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Diesel 153 Proof

Discussion in 'Campfire Chatter , including questions and mistake' started by oldsparkey, Dec 5, 2016.

  1. oldsparkey

    oldsparkey Well-Known Member

    As you know I always have one of the alcohol burning stoves with me on trip's. Well I have been using Denatured Alcohol in them and at times the odor from them really stinks.

    I also like to have the alcohol as a disinfectant for scrapes , cuts and even bug bites. So something to fill the bill for all the uses has to be pure without any additives or poisons in it and burn with a nice blue flame. Looking around for the answer and something better on a whim today I stopped by the local beverage store and found it.

    Also this on YouTube is a good reason to switch to the grain alcohol.
    The 6 minute mark is what I'm referring to.
    https://www.youtube.com/watch?v=h8btpPJyGu8&t=561s

    [​IMG]

    It's Diesel 153 proof alcohol , could not locate the 190 proof but this 153 burns really good. From what I have been told it is like Everclear that a lot of folks use.
    If I was still in the Navy ( medical section ) we used 200 proof grain alcohol to disinfect surgical instruments when we were in the field ( Fleet Marine ) and even at times aboard ship. We would get it in 5 gallon tins. :D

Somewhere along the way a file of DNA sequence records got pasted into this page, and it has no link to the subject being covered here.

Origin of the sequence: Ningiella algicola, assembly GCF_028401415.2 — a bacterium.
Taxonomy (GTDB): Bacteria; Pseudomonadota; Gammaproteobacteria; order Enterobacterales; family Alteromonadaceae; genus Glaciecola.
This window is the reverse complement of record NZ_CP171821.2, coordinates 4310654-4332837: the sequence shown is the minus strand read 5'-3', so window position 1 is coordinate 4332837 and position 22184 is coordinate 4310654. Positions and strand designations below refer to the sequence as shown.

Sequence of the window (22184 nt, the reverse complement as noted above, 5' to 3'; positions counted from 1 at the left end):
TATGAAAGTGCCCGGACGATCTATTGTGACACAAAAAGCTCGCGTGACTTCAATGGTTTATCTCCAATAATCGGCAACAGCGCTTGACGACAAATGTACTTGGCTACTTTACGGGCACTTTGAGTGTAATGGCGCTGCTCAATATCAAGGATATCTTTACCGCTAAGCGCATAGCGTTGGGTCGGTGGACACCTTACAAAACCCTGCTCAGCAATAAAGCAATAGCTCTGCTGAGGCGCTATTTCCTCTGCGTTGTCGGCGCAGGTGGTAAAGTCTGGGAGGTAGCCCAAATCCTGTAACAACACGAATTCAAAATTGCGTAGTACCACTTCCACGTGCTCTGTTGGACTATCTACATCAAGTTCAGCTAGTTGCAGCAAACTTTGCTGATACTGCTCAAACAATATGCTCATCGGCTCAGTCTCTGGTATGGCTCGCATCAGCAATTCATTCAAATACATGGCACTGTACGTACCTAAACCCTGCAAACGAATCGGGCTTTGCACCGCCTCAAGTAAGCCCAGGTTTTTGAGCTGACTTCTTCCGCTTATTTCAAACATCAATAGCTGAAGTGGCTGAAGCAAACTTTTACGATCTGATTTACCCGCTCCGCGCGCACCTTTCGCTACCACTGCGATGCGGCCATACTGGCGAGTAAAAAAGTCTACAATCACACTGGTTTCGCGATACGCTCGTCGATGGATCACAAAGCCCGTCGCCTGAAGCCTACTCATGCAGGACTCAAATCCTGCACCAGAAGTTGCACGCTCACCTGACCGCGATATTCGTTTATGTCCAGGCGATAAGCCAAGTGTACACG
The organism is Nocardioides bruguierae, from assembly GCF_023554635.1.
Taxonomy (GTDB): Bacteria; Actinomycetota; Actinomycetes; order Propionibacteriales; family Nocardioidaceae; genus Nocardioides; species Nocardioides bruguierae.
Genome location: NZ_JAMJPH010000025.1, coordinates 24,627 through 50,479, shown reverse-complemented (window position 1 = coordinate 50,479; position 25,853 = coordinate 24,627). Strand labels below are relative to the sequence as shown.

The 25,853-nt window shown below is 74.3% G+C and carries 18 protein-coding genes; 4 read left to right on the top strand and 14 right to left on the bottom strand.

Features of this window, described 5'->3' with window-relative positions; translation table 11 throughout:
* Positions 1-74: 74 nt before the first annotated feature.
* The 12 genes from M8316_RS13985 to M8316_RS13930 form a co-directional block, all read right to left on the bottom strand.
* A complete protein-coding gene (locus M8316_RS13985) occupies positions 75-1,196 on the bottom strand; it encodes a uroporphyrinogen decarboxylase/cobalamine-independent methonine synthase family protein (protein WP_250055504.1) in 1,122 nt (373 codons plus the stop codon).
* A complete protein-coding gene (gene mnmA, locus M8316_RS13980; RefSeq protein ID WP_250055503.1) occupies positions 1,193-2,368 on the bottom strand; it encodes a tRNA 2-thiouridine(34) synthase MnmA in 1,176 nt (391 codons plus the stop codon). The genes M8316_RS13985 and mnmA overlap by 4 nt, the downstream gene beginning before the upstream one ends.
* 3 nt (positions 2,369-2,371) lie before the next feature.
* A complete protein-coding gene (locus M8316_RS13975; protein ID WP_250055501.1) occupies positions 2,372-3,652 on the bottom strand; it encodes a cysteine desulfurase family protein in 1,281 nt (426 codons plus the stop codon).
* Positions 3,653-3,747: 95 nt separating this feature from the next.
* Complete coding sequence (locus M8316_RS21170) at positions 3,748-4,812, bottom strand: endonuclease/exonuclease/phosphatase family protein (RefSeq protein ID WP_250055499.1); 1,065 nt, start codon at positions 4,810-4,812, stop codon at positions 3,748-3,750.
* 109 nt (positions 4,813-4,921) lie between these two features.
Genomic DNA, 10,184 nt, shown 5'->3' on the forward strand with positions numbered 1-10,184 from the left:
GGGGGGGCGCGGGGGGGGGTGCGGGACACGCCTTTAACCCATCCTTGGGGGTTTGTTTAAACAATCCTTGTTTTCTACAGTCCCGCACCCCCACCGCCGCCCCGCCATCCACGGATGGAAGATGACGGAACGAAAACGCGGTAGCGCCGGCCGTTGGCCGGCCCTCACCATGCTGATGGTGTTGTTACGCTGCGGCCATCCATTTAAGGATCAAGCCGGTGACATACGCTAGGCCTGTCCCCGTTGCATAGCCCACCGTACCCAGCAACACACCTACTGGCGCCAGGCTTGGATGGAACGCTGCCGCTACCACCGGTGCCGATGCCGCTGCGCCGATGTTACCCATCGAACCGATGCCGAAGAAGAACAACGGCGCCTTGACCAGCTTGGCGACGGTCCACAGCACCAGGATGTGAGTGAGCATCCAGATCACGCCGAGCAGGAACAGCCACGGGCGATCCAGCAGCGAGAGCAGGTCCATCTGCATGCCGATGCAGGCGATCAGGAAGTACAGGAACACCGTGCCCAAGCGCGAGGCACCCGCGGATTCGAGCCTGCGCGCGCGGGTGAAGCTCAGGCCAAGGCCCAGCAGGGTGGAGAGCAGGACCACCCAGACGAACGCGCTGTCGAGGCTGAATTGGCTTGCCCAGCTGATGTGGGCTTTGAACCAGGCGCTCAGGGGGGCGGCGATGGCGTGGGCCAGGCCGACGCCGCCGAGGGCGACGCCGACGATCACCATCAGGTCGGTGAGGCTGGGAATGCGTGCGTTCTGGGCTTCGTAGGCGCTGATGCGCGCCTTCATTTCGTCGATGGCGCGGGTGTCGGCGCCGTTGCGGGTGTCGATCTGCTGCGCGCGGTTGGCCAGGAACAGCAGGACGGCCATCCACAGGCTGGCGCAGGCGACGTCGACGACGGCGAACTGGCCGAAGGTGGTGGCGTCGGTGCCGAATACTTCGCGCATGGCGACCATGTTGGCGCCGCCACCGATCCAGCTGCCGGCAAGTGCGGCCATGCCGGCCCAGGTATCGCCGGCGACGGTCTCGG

Sorry Jack but this has to be about as bad as Scotch and I'm not using it for drinking even though it is nothing but grain spirits. Unlike Scotch this has a nice blue flame and works fine in the stoves.

    Before you ask , YES if I can find the 190 proof I will get some and try it in the stove. I will proably have to go out of state to find that.
     
  2. Wannabe

    Wannabe Well-Known Member

    That could light your fire in more ways than one :mrgreen:
    Bob
     
  3. Kayak Jack

    Kayak Jack Well-Known Member

    (Blowing the moths out of my billfold here, unfolding the first dollar I ever earned, pondering a question) How much does a 750ml bottle of that stuff COST? One of the appealing things about alcohol stoves was cheap, plentiful fuel. Anything from a liquor store isn't cheap. About 90% of the cost is likely to be state taxes.
     
  4. oldsparkey

    oldsparkey Well-Known Member

    A lot more then the same amount of denatured alcohol would cost.
    Not really that bad on the cost at $19.00 for a liter jug considering what you have and I expect it to last a longtime.
    The little alcohol stove only uses a ounce at a time. Plus the alcohol stove is used as a second stove in junction with the wood burner as the primary stove.
     
  5. Kayak Jack

    Kayak Jack Well-Known Member

    It sounds to me that, compared to a stove burning, say, Coleman fuel, it would cost more per BTU to use this as a fuel? I've also heard of using Heet, the stuff that soaks up water in fuel.